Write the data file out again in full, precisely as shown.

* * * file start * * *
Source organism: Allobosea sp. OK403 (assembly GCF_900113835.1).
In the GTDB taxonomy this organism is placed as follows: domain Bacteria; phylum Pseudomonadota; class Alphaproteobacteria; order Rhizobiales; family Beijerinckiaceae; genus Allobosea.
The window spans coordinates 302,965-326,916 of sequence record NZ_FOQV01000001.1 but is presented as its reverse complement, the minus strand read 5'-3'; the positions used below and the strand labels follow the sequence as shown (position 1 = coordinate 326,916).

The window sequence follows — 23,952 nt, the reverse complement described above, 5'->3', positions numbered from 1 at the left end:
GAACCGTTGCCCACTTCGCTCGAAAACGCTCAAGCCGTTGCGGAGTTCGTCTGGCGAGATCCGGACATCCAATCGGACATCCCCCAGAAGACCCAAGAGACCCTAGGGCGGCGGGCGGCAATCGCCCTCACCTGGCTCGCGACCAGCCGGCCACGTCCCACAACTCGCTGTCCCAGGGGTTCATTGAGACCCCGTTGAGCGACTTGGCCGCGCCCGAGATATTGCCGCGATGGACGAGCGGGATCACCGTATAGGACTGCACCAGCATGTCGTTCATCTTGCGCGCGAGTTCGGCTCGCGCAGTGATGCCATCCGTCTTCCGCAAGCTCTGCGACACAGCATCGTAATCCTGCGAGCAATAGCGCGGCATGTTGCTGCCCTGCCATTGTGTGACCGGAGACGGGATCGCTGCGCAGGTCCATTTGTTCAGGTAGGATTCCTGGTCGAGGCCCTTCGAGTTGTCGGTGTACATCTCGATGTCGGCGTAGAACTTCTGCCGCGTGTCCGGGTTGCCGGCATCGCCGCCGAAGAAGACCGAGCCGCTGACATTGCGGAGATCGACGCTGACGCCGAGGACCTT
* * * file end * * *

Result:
Source organism: Allobosea sp. OK403 (assembly GCF_900113835.1).
In the GTDB taxonomy this organism is placed as follows: domain Bacteria; phylum Pseudomonadota; class Alphaproteobacteria; order Rhizobiales; family Beijerinckiaceae; genus Allobosea.
The window spans coordinates 302,965-326,916 of sequence record NZ_FOQV01000001.1 but is presented as its reverse complement, the minus strand read 5'-3'; the positions used below and the strand labels follow the sequence as shown (position 1 = coordinate 326,916).

The window sequence follows — 23,952 nt, the reverse complement described above, 5'->3', positions numbered from 1 at the left end:
GAACCGTTGCCCACTTCGCTCGAAAACGCTCAAGCCGTTGCGGAGTTCGTCTGGCGAGATCCGGACATCCAATCGGACATCCCCCAGAAGACCCAAGAGACCCTAGGGCGGCGGGCGGCAATCGCCCTCACCTGGCTCGCGACCAGCCGGCCACGTCCCACAACTCGCTGTCCCAGGGGTTCATTGAGACCCCGTTGAGCGACTTGGCCGCGCCCGAGATATTGCCGCGATGGACGAGCGGGATCACCGTATAGGACTGCACCAGCATGTCGTTCATCTTGCGCGCGAGTTCGGCTCGCGCAGTGATGCCATCCGTCTTCCGCAAGCTCTGCGACACAGCATCGTAATCCTGCGAGCAATAGCGCGGCATGTTGCTGCCCTGCCATTGTGTGACCGGAGACGGGATCGCTGCGCAGGTCCATTTGTTCAGGTAGGATTCCTGGTCGAGGCCCTTCGAGTTGTCGGTGTACATCTCGATGTCGGCGTAGAACTTCTGCCGCGTGTCCGGGTTGCCGGCATCGCCGCCGAAGAAGACCGAGCCGCTGACATTGCGGAGATCGACGCTGACGCCGAGGACCTT